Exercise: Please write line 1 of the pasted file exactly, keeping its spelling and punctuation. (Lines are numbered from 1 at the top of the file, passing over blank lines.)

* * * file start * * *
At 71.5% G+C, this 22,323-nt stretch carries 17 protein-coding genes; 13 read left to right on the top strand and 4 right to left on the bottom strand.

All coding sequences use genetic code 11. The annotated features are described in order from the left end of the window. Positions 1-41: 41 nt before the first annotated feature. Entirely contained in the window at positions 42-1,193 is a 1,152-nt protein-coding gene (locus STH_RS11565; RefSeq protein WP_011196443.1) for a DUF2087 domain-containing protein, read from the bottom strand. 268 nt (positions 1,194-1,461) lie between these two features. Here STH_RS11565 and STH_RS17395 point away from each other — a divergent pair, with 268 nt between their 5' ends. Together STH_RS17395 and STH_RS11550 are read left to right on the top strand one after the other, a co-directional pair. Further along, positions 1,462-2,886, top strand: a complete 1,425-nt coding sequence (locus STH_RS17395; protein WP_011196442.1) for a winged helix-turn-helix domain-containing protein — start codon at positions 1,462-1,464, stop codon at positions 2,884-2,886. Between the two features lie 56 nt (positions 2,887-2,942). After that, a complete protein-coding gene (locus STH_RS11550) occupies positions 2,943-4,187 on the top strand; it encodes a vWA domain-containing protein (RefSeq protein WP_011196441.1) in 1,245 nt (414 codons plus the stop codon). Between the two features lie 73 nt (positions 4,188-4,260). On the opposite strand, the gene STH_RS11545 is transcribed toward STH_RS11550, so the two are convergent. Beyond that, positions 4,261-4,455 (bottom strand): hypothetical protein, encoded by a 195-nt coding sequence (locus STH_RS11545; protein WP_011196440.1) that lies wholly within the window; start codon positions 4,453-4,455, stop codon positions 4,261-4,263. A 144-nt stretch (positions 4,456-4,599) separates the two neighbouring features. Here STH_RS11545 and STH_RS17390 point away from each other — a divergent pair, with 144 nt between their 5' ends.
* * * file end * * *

At 71.5% G+C, this 22,323-nt stretch carries 17 protein-coding genes; 13 read left to right on the top strand and 4 right to left on the bottom strand.